“It Is Five Minutes to Midnight.” With that headline in January 2007,the Bulletin of the Atomic Scientistsmoved its clock two minutes closer to doomsday. And for the first time the scientists concluded that “the dangers posed by climate change are nearly as dire as those posed by nuclear weapons.” In more than a hundred years of making choices about our economy and how to power it we have sought abundant energy and improved the lives of many millions. Now we are learning that those energy sources, primarily coal and oil, generate most of the excess heat that is...

  10. EPILOGUE Mission: Possible
    (pp. 213-214)

    The earth is warming rapidly, and climate change effects are spreading faster than most of us realize. For thousands of years, human civilization has flourished on a hospitable Earth, but that hospitality is waning. Everyone in every nation, and the entire natural world, will be affected.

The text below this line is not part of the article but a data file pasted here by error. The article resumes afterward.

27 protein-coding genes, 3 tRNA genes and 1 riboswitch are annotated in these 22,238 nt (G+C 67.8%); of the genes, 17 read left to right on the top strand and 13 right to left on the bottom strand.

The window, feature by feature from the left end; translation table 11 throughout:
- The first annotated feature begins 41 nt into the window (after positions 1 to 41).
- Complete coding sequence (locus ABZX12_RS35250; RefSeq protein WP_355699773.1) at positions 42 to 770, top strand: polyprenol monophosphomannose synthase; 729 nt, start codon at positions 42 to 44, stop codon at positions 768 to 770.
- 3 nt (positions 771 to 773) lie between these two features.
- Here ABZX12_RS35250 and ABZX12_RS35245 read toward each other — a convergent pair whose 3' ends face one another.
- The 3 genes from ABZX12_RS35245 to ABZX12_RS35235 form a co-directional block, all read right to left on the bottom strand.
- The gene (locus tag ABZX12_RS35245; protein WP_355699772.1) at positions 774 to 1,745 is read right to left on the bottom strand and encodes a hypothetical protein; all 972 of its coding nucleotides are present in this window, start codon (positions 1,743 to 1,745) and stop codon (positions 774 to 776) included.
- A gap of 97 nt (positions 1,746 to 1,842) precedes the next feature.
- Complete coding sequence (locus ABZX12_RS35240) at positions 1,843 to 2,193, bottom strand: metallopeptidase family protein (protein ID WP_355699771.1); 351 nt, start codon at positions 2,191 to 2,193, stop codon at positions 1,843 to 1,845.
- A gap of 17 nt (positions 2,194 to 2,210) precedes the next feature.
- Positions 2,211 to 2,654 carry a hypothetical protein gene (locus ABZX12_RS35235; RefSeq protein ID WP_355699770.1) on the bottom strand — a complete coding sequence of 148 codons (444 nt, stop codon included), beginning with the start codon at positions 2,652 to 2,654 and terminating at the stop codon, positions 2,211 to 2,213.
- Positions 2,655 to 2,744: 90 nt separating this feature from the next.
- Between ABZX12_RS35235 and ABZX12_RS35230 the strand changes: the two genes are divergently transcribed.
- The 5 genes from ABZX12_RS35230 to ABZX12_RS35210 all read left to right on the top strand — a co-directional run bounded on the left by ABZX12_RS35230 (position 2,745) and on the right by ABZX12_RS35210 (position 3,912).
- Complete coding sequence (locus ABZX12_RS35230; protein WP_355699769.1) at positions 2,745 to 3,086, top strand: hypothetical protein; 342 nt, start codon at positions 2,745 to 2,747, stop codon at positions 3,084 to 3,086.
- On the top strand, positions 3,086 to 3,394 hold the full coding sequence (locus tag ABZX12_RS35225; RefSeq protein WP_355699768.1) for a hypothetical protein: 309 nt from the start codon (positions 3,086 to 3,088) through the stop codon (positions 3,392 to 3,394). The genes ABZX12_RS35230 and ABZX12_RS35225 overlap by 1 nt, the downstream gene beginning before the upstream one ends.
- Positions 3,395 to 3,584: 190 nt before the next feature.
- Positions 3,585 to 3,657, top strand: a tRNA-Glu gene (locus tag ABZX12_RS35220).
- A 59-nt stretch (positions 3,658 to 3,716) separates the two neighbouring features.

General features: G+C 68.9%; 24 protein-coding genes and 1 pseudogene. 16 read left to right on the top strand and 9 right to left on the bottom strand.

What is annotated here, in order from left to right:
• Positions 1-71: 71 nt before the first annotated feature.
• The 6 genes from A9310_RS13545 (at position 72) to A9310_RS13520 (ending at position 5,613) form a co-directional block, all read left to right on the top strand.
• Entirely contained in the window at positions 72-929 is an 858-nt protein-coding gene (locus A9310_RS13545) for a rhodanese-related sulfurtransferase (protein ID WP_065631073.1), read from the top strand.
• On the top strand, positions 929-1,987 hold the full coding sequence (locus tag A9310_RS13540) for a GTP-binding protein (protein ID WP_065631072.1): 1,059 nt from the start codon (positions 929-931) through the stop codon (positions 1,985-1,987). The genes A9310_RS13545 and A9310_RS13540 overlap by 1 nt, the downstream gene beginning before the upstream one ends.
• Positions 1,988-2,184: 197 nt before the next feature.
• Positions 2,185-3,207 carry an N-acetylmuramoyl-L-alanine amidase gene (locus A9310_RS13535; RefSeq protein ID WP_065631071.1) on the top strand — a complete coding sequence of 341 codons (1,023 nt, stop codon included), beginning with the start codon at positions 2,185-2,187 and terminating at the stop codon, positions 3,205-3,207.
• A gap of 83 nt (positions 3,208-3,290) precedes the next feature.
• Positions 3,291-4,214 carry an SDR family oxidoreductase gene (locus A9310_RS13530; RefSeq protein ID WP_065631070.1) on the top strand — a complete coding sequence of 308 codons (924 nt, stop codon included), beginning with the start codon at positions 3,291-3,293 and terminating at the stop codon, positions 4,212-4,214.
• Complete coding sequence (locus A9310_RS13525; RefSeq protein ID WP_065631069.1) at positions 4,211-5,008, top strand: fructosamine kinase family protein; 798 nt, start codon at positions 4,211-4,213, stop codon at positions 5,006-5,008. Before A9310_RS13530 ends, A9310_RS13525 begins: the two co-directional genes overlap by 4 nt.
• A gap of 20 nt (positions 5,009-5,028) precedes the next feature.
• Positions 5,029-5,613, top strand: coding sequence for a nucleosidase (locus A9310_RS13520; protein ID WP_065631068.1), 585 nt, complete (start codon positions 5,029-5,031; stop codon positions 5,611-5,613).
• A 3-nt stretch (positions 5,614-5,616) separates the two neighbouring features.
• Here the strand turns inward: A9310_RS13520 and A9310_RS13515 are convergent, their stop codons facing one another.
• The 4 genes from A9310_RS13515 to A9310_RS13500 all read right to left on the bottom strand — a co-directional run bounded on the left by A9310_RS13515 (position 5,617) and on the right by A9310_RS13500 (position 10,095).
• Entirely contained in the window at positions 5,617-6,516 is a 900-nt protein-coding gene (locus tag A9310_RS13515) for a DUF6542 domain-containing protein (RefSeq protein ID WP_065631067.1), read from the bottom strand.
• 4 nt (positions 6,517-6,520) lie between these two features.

Fossil fuels, the very power that brought civilization to this point of progress and peril, are responsible for this global change. What comes next could be profoundly negative, rendering hollow the promises of life, human rights, and peace that we hold out to our children and the rest of the world.

    We already have...

  11. AFTERWORD
    (pp. 215-216)
    Bill McKibben

    In 1989, when I was writingThe End of Nature,I interviewed an MIT professor named Kerry Emanuel. One of the country’s leading hurricane scientists, he’d done some of the early work to suggest that eventually warmer ocean temperatures might increase the intensity of tropical storms. But with the usual reserve of a careful researcher, he wouldn’t say more than that.

    I thought of that interview this week, when I read Emanuel’s latest paper. It showed that hurricanes were already 50 percent more intense than a generation ago—it showed, in short, that we are already seeing effects of climate...

  12. ACKNOWLEDGMENTS
    (pp. 217-220)
  13. CONTRIBUTORS
    (pp. 221-222)
  14. NOTES
    (pp. 223-250)
  15. REFERENCES
    (pp. 251-254)
  16. ILLUSTRATION CREDITS
    (pp. 255-256)
  17. INDEX
    (pp. 257-267)
  18. Back Matter
    (pp. 268-268)